Helping an organization maintain its vitality doesn’t take a lot of heavy-handing action.  Indeed, the opposite.  It takes a little system thinking.  A gentle nudge here and a tactful reminder there.  Sometimes a good humored reminder of reality when we stand aside and stop protecting people from their own arrogance.  When the harm will not be permanent, a lesson in cause-and-effect can be salutary.

The core will always be there.  We destroy value when we deny it. And we risk corruption when we sweep relations between stakeholders under the carpet.

Relationships matter. Interests matter.  We need to get real.

Look harder for an organization whose core you respect

Art Kleiner makes an important point.  There are many organizations whose core is rotten ~ who are evil at heart.  We may be in that core, or we may be fretting about our lower status on the periphery.  What counts is whether we essentially believe that the interests of the core group are good for the organization and our community.  If we believe that, then we stay.

Otherwise, we need to look harder for an organization whose core we respect.  It’s best to be part of the core.  If not, we can serve it.  Gracefully.  Thankfully.  With a little reverance, but with understanding that the core needs others too and that we should help them manage their relationships with others.

Remember power corrupts and absolute power corrupts absolutely.  We should never let something we respect become so isolated from reality that it corrupts itself with meglamania.

But to change an organization, to nurture its vitality, we must believe that the interests of the core are the organization’s interests.  We need that deep down belief to respect the core and to help it confront issues about its relationships with others.

Am I rambling?  I like the acknowledgment of the core or heart of an organization.  Remember in the words of Colin Powell, leadership is follow me.  We must believe so deeply in those we lead and serve that we want them to be at our side in the heat of enemy fire.

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Art Kleiner

If you want to change an organization, you start by changing the patterns in which people talk together, the things they talk about, the frequency of their contact and the makeup of those who overhear them.” –Art Kleiner, Who Really Matters

Yesterday, thanks to Steve Roesler of All Things Workplace, I discovered Art Kleiner.  My, he writes well.

When you thought there was nothing left to do but grind your teeth

If you have ever been situation where you are helpless, oh, what am I talking about, you feel that every day when you are stuck in traffic, when you call you bank’s call center and when you sit through interminable ineffectual meetings.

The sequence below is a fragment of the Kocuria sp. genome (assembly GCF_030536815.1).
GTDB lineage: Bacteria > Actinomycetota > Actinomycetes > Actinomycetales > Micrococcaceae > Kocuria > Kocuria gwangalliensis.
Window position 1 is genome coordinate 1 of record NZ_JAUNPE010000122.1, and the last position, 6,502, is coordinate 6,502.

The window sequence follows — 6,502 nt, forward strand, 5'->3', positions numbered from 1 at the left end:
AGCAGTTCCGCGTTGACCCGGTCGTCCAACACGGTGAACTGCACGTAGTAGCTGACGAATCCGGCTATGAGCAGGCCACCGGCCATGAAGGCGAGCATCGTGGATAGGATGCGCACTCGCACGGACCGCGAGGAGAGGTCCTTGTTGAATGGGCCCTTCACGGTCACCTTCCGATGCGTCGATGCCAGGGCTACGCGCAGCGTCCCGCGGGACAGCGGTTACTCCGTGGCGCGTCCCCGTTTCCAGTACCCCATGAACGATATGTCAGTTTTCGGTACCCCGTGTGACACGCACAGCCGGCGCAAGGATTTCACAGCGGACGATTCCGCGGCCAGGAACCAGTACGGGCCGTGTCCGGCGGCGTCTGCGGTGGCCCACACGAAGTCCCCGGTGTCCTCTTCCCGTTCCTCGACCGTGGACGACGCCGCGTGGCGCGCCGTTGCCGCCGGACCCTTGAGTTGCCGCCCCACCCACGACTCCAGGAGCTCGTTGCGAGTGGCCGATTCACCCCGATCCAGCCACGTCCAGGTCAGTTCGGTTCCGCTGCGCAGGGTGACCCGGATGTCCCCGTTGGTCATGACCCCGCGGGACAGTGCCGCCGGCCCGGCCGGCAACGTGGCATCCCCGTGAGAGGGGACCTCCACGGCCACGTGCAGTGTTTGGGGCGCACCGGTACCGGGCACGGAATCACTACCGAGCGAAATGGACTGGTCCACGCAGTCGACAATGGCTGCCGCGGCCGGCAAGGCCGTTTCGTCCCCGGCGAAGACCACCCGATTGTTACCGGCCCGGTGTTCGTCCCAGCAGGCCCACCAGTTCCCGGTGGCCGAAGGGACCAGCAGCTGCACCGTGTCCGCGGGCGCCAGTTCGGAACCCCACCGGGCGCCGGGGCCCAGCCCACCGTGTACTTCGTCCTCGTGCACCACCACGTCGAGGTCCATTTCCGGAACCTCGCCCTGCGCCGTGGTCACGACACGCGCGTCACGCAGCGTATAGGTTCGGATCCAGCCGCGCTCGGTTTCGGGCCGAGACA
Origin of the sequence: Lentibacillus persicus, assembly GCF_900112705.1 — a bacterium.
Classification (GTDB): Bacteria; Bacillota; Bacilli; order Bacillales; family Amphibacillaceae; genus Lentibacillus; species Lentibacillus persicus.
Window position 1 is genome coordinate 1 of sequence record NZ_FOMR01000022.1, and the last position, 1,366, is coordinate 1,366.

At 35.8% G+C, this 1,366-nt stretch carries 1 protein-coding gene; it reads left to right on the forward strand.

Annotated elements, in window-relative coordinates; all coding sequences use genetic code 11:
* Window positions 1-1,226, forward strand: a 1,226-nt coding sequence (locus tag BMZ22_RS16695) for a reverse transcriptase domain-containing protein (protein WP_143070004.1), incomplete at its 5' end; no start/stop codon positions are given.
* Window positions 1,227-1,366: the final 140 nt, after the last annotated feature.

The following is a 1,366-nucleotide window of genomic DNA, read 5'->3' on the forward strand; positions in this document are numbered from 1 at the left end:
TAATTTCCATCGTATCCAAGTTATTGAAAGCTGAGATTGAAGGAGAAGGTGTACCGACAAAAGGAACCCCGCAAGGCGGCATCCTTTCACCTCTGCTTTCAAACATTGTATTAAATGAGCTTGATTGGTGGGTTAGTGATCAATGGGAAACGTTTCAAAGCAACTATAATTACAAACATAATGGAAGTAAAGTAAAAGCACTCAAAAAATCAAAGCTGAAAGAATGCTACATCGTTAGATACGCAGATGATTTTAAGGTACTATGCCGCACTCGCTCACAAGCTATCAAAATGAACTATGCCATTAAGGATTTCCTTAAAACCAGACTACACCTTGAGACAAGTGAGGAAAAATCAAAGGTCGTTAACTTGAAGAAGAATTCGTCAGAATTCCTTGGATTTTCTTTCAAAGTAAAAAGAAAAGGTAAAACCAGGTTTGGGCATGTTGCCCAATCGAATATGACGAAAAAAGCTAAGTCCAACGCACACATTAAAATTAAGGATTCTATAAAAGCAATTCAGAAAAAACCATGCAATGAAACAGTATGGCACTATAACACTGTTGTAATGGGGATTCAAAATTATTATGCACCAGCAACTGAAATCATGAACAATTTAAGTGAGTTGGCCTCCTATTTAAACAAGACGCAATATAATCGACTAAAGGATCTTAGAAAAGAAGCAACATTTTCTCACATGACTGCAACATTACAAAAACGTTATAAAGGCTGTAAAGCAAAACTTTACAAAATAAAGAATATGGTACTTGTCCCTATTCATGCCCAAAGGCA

Every time you feel helpless, mix it up a little.  Not loudly or aggressively or even mischievously.  Just talk to someone else. Shift the pattern of interactions.  That’s all.

And watch the stifling atmosphere dissipate.

If you are in traffic, let some one in or if you are always letting people in, indicate that you want to go next and let people help you.  Bank call centre’s defeat me, I must admit, but try beginning the call by sincerely asking about their day – that is a lousy, lousy job.

If the meeting is dull, actually listen to the bore and look at them.  OK, not for too long but try half a second?  If you usually speak, try taking notes.

Mix it up.  Just a little.  And let the tensions leak away.

UPDATE: Wow, I didn’t preview the format.  Mixed up for sure.




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Subprime crises ~ again?

Umair Haque‘s article in the Harvard Business blog of yesterday nudged me to think through Donella Meadows 12 levers to change a system.

Umair thinks a lot of activity in Web2.0, or social media, is little more than a “sub-prime crisis”.  And implicitly, he argues that we will continue to have sub-prime crises until we improve our moral and ethic act.

I think we will continue to have sub-prime crises because it is possible for sub-prime crises to happen. What is possible is possible. We don’t control everything!

But we also don’t have to lurch from crisis to crisis.

Managing systems is a little more than just managing

My argument though is that we have to think more clearly.

  • We can think about systems as systems.
  • We can watch that we don’t confuse our individual behavior with system behavior.
  • We can understand the linkages between our individual behavior and system behavior ~ and work clearly on the linkages without confusing these with our emotional reactions to changes in system behavior.

Sadly, few of us are educated in systems thinking. Even fewer are fluent.

In the management world, we have long separated the work of the line (the people who do work) – from managers (the people who make the system) – from staff (the people who manage the managers).

  • It is very necessary for managers to think clearly about systems without  muddle the overall effect with what any one of us does. The art of management is also leveraging without exaggerating or underestimating any of levers.
  • And the staff – the managers of the managers – have their role in training managers and holding up a mirror of their behavior so they have accurate and timely feedback.

Next step in clarifying my thinking about systems

My next step is to review my current think with what Donella Meadows wrote on managing systems.

The subprime crisis is a good impetus to check the quality of our systems thinking!

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Day One at Xoozya (cont’d)